Judge Fisher continued in relevant part: This contention is enhanced by the State’s concession that its information about the 2006, 2007, and 2010 incidents are in a form that would preclude the information’s admission under the rules of evidence. For example, one of the documents provided by the prosecution on remand was a copy of an email sent to the prosecutor’s office – apparently conveyed by a Florida counterpart – that incorporated a “screen shot” of what a Florida database revealed about defendant’s criminal history, as well as defendant’s time in and out of Florida correctional facilities. This and other documents do not appear to be self-authenticating, see N.J.R.E. 902, and nothing was presented to allow for authentication in any other way suggested by the rules of evidence.
Of course, had push come to shove, things might not have stopped there. For instance, if defense counsel had not conceded the relevant facts but instead stood on defendant’s right to insist that the State prove the facts necessary to find defendant a persistent offender, the State likely would have sought an opportunity to enhance its proofs. We will not speculate on what could have or should have happened in that instance had the concession not been made.
Our existing jurisprudence does not clearly answer many of these questions we have briefly identified. And they will not be answered now, because we find nothing in either the guidelines provided by our Criminal Code or the constitutional principles announced by the Supreme Court of the United States in Apprendi or Shepard or our Supreme Court in Pierce and Thomas that would prohibit a sentencing judge from relying on a defendant’s concession that he was eligible for an extended term as a persistent offender. Interesting though these other issues may be, we decide only that defendant’s concession of the necessary factual predicate for an extended term was enough.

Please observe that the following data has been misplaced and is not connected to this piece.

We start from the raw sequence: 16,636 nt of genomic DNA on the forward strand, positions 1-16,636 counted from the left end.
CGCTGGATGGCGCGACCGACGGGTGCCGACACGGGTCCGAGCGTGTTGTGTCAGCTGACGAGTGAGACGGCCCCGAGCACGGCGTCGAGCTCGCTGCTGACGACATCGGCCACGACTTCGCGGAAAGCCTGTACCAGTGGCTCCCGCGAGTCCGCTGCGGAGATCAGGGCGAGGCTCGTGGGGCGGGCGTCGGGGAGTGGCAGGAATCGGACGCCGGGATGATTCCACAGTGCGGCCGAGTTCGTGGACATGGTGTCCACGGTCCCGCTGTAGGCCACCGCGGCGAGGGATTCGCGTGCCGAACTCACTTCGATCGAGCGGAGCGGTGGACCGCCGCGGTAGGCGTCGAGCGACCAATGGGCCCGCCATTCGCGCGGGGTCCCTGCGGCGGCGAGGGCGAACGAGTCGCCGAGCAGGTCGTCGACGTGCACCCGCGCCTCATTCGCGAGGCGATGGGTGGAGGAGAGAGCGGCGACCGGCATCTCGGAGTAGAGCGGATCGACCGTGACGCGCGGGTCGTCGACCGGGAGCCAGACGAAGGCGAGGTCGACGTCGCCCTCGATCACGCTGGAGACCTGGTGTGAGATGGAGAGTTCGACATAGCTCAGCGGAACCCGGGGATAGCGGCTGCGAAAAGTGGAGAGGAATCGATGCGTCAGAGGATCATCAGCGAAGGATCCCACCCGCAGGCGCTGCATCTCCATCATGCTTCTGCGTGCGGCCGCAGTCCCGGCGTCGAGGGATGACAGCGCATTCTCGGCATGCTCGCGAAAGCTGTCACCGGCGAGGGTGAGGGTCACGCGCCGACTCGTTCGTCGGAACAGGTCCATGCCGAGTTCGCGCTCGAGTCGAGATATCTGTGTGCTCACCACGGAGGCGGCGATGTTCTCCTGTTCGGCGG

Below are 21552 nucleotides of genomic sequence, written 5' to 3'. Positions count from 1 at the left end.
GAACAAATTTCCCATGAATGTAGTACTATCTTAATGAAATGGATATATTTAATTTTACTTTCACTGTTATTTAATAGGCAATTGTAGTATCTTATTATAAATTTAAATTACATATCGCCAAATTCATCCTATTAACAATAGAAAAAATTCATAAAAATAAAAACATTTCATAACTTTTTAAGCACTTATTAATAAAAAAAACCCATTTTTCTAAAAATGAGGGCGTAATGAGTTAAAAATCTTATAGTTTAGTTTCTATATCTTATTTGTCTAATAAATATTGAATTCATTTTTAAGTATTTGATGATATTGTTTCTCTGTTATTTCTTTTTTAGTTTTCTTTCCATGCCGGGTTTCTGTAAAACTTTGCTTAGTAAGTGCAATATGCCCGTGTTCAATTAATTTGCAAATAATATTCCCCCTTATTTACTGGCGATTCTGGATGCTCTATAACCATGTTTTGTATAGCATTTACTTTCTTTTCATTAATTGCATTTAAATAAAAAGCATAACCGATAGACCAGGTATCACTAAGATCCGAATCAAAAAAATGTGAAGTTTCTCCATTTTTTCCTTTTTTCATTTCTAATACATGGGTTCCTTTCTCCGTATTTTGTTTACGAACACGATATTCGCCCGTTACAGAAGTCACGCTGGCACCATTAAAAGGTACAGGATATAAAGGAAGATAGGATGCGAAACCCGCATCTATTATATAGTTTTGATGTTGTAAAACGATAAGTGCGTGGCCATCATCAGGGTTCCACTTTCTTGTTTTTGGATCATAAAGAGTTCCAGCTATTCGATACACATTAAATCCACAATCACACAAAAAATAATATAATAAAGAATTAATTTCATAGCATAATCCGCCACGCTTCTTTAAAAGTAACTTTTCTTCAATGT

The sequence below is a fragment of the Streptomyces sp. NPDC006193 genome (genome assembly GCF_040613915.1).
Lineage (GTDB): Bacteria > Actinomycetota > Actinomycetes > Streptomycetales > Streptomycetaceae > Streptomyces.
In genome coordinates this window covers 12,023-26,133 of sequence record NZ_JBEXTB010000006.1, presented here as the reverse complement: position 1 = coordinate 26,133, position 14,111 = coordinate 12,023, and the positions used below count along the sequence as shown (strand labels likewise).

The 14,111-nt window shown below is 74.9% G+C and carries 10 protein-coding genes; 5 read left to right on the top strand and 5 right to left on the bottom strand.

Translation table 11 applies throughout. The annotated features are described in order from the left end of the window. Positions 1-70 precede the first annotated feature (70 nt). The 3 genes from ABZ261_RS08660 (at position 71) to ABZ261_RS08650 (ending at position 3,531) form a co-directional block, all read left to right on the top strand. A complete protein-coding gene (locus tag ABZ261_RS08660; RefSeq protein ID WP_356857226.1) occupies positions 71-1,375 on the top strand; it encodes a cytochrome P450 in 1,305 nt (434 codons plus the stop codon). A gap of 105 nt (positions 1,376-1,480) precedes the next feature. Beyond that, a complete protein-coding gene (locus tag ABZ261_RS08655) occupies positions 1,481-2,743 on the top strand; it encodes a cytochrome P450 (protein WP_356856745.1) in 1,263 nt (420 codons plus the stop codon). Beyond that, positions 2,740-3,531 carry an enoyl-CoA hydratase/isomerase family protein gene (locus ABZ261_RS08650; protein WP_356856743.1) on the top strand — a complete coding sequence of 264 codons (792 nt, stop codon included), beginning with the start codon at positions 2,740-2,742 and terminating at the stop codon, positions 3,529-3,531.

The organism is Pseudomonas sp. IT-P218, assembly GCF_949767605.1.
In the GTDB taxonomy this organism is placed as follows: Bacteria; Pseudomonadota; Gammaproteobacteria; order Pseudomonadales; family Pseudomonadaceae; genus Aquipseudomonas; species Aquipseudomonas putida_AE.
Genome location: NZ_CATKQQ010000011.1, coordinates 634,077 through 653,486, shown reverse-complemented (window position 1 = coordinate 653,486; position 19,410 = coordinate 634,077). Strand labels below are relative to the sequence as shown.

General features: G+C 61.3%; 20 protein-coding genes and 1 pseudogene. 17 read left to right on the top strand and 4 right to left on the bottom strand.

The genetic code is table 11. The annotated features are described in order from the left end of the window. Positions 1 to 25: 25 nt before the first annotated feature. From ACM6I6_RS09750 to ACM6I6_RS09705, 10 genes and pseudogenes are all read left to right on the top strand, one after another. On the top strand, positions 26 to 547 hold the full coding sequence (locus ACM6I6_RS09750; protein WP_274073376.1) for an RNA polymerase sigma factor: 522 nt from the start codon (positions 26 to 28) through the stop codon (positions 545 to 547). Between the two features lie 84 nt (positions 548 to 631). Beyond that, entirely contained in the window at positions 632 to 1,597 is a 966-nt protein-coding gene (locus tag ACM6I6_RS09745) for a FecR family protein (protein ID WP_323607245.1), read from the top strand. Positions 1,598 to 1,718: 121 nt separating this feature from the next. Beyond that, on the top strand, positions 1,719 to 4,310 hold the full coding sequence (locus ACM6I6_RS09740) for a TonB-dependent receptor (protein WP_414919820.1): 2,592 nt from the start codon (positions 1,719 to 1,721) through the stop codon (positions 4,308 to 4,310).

Even a concession expressed in error, as may be suggested by defendant’s appellate counsel’s argument that the State’s evidence was inadequate to support the concession, does not render the sentence unlawful. Sentencing judges are permitted to rely on such concessions, and this concession was clear and certain enough to reasonably satisfy the sentencing judge that defendant is a persistent offender. Even if Sixth Amendment principles impose a higher standard than the “reasonably satisfies” standard, we find nothing in Apprendi or Shepard that would preclude a sentencing judge from finding a defendant to be a persistent offender beyond a reasonable doubt when the defendant has conceded the relevant facts.
The Opinion raises the issue of whether trial counsel was ineffective for making a concession that the State otherwise might not have been able to prove. With a plea offer or sentencing argument that called for an extended term, it is difficult to imagine what benefit the defendant derived from his trial counsel’s concession.